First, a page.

“Yes,” agreed Hubert. “Something that we can’t be blamed for, or be expected to put right.”
“Something that gets so damaged that it can’t be mended,” added his brother.
The pair looked at each other for a few seconds, then, exclaimed together,
The more than life-sized statue had stood in the courtyard of the building that was now the School of Dance for more years than any could remember. No one, these days, had any idea, exactly, who Madame Evadne had been, but the legend on the plinth called her a public benefactor, and that was enough for the people of Hopeless to regard her effigy with great affection. Hubert and Egbert figured that the statue’s destruction would bring a great deal of wrath down upon the (for once) blameless heads of the Chevin family and, with any luck, The School of Dance, for allowing such a thing to happen.
The full moon, shrouded in mist, afforded little light as the two eldest Washwell brothers made their way to The School of Dance. The silence of the night was broken only by the distant roar of the sea and a solitary, muffled, chime from the church clock. One o’clock. Intent on destruction, they were confident that there would be little chance of discovery; with very few exceptions, only the Night-Soil Man dared to brave Hopeless at this hour, and he was on the far side of the island.
Both were startled by the figure that loomed out of the fog. It took several seconds for them to realise that they had reached their goal, for the shape before them was that of the statue which they planned to reduce to rubble. They laughed uneasily at their mistake; she looked so lifelike. Privately, each brother began to question the wisdom of their mission. The statue seemed larger than either remembered, and looked as though it had been hewn from Maine granite. Suddenly, the foundry hammers, which they had purloined for the purpose, felt light and puny in their hands.
Not to lose face, Hubert hefted his hammer and struck the statue a ringing blow. While the statue stood, undamaged, Hubert’s arms felt as if they had been bludgeoned. That was when the moon managed to break through the clouds, bathing Madame Evadne in a pool of ice-white light. To the young men’s horror, the statue opened her eyes, to reveal two ghastly greenish-yellow orbs which seemed to bore deeply into them. They screamed in unison as slowly, solemnly, she stepped from her plinth and raised a great stone arm, as if to smite her assailants, who by now were frozen to the spot.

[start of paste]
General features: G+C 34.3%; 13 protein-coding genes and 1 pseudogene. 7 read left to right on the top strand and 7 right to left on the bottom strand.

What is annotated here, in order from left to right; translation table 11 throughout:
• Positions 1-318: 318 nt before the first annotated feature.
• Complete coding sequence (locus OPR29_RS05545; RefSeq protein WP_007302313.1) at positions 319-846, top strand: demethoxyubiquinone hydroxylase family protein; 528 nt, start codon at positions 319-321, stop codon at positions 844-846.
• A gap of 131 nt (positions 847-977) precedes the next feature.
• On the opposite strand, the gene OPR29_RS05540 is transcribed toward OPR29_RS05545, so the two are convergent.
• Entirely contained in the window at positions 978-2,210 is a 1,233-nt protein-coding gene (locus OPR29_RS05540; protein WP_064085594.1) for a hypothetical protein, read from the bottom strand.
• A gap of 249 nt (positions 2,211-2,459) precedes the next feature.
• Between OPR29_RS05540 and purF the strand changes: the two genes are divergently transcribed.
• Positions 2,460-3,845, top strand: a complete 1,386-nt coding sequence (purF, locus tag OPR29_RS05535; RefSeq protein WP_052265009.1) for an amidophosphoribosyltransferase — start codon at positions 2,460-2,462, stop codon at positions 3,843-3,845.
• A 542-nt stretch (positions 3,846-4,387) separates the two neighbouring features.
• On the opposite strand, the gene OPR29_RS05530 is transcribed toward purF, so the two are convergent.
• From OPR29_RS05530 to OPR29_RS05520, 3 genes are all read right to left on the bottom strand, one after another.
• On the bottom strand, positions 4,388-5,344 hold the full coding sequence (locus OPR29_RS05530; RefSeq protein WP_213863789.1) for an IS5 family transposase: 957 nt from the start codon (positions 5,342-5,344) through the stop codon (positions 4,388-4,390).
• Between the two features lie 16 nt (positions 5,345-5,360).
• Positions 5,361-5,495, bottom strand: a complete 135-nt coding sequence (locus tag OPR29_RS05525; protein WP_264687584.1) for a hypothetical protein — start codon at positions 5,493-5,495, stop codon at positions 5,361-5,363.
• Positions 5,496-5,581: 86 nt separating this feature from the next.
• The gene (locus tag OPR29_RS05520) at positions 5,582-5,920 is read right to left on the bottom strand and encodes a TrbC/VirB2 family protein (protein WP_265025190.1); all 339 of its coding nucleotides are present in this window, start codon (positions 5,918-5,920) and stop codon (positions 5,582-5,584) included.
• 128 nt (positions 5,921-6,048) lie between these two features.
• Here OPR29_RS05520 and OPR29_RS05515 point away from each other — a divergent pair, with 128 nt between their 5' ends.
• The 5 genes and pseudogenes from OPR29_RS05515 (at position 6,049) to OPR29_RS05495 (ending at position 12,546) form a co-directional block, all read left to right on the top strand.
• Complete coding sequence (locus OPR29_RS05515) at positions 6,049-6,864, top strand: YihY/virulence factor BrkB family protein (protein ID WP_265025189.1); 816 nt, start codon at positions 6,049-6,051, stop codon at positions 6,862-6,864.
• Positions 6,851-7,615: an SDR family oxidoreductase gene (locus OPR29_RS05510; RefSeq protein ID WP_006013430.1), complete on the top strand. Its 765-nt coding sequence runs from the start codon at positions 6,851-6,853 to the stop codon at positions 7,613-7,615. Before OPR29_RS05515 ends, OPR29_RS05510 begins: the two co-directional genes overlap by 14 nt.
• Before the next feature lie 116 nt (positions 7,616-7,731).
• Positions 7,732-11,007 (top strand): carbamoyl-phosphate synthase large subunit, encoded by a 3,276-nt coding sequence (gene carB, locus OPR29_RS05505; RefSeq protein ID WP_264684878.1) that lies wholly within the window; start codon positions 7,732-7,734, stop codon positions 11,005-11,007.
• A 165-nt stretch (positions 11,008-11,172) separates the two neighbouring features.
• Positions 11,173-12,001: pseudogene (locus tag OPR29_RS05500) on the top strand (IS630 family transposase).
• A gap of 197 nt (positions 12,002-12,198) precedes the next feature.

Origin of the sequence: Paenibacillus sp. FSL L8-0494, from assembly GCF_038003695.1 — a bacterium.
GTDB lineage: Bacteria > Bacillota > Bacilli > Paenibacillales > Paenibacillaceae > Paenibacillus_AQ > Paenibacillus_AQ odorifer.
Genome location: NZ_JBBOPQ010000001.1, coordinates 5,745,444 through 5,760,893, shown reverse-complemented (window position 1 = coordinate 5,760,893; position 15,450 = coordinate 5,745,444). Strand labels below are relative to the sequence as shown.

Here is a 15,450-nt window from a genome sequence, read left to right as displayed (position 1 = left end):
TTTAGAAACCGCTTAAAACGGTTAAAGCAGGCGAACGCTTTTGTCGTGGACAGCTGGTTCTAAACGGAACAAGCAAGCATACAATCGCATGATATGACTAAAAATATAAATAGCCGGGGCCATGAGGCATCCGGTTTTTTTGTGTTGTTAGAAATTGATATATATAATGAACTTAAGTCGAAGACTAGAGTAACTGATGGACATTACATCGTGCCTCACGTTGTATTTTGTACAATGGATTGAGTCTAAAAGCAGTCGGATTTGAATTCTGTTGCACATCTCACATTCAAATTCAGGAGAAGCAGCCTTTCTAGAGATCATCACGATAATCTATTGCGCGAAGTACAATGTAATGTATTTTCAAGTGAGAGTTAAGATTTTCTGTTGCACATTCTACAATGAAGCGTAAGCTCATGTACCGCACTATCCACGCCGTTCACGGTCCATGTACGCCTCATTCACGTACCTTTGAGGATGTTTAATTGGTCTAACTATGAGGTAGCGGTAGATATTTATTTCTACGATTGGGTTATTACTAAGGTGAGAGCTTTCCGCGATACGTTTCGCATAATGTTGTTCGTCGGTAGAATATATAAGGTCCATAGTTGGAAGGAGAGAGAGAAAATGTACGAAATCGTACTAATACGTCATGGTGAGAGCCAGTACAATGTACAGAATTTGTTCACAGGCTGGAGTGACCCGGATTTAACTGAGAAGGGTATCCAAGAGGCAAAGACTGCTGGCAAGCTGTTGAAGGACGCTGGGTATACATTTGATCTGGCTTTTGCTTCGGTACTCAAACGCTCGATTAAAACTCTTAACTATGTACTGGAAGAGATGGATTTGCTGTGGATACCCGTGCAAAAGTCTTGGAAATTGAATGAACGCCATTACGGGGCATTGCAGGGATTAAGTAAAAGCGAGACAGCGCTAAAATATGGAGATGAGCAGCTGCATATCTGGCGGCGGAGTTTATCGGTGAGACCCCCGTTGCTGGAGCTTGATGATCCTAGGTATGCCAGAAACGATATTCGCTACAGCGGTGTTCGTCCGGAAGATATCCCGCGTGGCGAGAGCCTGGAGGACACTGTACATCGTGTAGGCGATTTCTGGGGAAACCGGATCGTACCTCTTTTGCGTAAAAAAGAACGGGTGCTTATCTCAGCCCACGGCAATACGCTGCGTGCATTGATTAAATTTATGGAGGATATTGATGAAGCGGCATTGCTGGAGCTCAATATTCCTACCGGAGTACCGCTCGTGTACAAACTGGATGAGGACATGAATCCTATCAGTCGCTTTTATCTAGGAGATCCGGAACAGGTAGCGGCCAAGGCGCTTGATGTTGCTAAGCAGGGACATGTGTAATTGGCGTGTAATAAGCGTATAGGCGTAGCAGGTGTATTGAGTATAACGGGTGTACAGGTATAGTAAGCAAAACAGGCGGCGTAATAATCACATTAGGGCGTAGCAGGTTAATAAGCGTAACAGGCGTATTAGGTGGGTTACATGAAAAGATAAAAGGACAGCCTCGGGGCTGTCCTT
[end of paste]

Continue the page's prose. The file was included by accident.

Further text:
“If ever you try to damage me again,” she intoned, in a strangely accented voice, which was as hollow and dark as a tomb, “or threaten my building, or those within it, I will drag you to your own private Hell myself. Do not doubt me.”
By the time they were able to summon up enough courage to move, the statue had returned to the plinth. As they made their hurried way home, Hubert and Egbert had no doubts that the granite lady would carry out her threat. This was just as well, as the stripped and agonised soul of one Tobias Thrupp could testify. Many years before, she had consigned Thrupp to the vampire-haunted caverns, deep beneath the island. The inhabitants of those caverns were more than adept at keeping their prey alive for a long time. A very long time indeed.